[Craig] is always keeping busy by deconstructing and poking around in various firmware images. This time around he has taken on the task of modifying the DD-WRT package, a popular replacement firmware for SOHO routers.
While the firmware is released under the GPL, [Craig] cites that it’s pretty difficult to build from source. Instead, he says that the typical course of action is to extract files from the firmware image, alter them, then reconstruct the image. This works for most things, but the DD-WRT GUI files are protected in order to prevent modification.
Since the phrase “you are not allowed to do that” doesn’t exist in his vocabulary, [Craig] set out to see if he could make his way around the protections and change the GUI code. It took quite a bit of digging around using IDA Pro and readelf, but he was eventually able to extract, tweak, then reinsert individual pages back into the firmware image.
The process is pretty time consuming, so he put together a tool called webdecomp that automates the extraction and rebuilding of DD-WRT’s web page file. If you’re interested in rocking a custom Hackaday-branded router interface like the one shown above, be sure to swing by his site and grab a copy of webdecomp.
The Linksys router seen about is a WRT54G version 1. It famously runs Linux and was the source of much hacking back in the heyday, leading to popular alternative firmware packages such as DD-WRT and Tomato. But the company went away from a Linux-based firmware starting with version 8 of the hardware. Now they are using a proprietary Real Time Operating System called VxWorks.
[Craig] recently put together a reverse engineering guide for WRT54Gv8 and newer routers. His approach is purely firmware based since he doesn’t actually own a router that runs VxWorks. A bit of poking around in the hex dump lets him identify different parts of the files, leading to an ELF header that really starts to unlock the secrets within. From there he carries out a rather lengthy process of accurately disassembling the code into something that makes sense. The tool of choice used for this is IDA Pro diassembler and debugger. We weren’t previously familiar with it, but having seen what it can do we’re quite impressed.
[Image via Wikimedia Commons]
For all those times you need to broadcast your own access point where there’s no outlet [Larry] shows us how to make a solar-powered hotspot. He started by slapping a solar panel on the lid of a cigar box and attaching it to five rechargeable AA batteries inside. These power the mainboard from a router which is the perfect size to friction fit in the opening. It has been flashed with a copy of DD-WRT, and set to scan for open WiFi connections. When it finds one it connects and rebroadcasts its own WiFi signal to the surrounding area. He leaves it in the back window of his car and uses it to get on the net during lunch.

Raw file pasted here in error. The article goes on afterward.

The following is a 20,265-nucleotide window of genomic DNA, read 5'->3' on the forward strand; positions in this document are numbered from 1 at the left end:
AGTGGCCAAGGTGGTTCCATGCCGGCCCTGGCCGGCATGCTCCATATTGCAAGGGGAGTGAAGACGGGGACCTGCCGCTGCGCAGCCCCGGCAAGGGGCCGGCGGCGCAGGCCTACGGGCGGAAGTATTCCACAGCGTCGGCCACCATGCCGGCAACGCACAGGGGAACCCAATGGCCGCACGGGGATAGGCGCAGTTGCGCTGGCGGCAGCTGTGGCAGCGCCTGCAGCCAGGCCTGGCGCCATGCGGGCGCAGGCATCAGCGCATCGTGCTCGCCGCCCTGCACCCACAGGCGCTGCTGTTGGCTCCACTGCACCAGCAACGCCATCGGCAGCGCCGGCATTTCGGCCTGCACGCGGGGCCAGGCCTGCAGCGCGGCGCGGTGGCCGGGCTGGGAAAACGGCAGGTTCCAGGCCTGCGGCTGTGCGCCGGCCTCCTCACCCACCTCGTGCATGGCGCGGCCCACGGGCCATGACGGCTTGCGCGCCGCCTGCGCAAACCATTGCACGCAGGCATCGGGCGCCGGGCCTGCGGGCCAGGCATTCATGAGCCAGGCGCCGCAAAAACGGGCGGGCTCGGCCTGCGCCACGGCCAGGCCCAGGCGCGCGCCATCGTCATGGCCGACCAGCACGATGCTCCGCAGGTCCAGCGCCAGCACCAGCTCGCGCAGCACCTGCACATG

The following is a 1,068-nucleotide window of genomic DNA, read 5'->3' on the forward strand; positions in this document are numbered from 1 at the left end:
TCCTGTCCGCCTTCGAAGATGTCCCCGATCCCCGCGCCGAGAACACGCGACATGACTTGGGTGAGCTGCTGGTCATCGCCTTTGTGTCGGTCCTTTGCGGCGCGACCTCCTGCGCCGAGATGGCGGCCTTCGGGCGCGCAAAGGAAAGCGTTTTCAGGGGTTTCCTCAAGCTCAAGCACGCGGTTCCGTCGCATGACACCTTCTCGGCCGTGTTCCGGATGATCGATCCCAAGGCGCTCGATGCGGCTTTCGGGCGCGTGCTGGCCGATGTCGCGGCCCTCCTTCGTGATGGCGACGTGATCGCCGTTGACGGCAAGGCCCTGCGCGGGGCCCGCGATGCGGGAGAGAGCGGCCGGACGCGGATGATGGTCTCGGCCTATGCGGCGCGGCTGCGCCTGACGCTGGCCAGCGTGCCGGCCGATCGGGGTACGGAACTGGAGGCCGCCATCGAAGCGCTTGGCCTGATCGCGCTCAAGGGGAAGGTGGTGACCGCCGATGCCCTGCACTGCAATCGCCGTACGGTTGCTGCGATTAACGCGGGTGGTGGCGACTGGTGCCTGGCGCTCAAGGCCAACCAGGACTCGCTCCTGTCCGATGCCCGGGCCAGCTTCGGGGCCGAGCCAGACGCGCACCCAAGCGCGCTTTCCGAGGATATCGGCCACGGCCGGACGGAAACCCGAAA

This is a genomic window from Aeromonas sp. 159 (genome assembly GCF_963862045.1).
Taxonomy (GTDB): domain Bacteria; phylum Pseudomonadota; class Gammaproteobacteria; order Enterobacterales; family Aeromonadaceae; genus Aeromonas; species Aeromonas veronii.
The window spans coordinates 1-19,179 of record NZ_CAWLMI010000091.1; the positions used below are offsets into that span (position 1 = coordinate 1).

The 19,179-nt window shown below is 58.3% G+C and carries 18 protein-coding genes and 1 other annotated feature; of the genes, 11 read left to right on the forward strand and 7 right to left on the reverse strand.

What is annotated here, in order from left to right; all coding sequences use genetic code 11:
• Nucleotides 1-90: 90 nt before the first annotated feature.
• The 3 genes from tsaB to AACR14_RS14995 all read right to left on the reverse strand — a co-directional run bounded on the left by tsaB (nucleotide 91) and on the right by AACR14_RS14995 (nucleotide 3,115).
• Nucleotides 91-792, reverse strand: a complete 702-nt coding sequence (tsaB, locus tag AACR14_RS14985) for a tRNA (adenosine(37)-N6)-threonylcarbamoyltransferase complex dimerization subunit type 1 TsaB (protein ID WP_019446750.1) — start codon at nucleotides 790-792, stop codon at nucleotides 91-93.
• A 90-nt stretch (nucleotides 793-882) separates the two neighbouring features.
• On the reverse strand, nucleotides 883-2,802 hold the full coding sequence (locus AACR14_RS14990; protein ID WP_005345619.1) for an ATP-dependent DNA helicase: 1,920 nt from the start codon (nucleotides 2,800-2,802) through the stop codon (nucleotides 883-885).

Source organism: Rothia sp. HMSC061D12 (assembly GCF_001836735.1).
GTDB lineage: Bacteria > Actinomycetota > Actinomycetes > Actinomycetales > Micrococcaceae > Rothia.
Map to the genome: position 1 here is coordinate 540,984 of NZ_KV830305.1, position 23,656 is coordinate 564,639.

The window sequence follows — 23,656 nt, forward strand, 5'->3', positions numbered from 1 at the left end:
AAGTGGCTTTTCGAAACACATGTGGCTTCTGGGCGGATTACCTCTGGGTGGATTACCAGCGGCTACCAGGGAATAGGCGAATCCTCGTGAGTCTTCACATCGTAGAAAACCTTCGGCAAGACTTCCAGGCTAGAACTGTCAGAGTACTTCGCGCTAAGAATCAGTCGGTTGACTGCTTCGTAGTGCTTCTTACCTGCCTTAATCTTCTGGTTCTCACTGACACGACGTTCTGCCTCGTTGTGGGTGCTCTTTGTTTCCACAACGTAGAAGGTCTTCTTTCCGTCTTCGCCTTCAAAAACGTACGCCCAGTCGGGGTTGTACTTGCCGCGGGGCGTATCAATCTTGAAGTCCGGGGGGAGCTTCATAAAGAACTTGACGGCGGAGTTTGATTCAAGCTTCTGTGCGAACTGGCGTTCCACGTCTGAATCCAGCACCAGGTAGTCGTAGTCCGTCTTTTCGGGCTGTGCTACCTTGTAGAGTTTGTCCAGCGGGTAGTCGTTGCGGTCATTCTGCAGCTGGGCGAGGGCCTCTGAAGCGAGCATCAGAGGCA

Feeling bad that his access point was being made fun of by models with beefier external antennas, [Customer Service] decided to do something about it. After cracking open the Asus wl-330ge he found it would be quite easy to add a connector. This access point has two internal antennas that are quite small and use a spring connection to the signal and ground pads on the PCB. Those pads are fairly large and separated, making it easy to solder the connections. Scavenging an antenna connector from an older device, [Customer Service] soldered it in place and drilled a mounting hole in the plastic case. After flashing DD-WRT firmware he’s now got everything he wants from the little guy.
[Gigawatts] struggled against a shoddy Internet connection for quite some time. Changing modems, having the line serviced, and spending far too much time on the phone didn’t do any good. In fact, the only thing that fixed the problem was power cycling the modem once it stopped responding. His solution was to automate the power cycling process. He added a cron task to his router which is running DD-WRT, a favorite firmware alternative for hacked routers. The script monitored the WAN connection and when it went down it would toggle one of the serial port pins. He whipped up an outlet box with a relay in it and used that serial pin to cut the power going to the modem. A workaround yes, but it was the only thing that brought an end to his frustration.
Stare at [Luke’s] LEGO router case; STARE AT IT! The router is nothing special, a WRT54GL that is fun to hack. We’ve seen it used as a robot, turned into a war driving box, and obviously this is where dd-wrt custom firmware started.
[Luke] designed the case in MLCAD and found a seller for the parts which came in just over $50. We think it’s much better looking than the stock case an if you used that for a different project, this is a way to replace it. We’ve embedded [Luke’s] assembly video after the break. If you like this case, take a look at his LEGO PC case as well.
Continue reading “LEGO router case bests factory finish”
Routers aren’t just for routing network traffic any more. With the help of alternative operating systems such as DD-WRT, Tomato, and OpenWrt, routers are now extremely customizable and can be utilized to suit a number of needs. The main issue with projects built around routers is the need to telnet or SSH into them to get to a console. [Sven Killig] came up with a useful solution that utilizes the USB ports available on an Asus router to display video on a DisplayLink device, allowing a user to sit down and use the device as though it were a physical terminal. This would be a good DIY alternative to commercially available routers that display network graphs, system information, incoming email, and other data.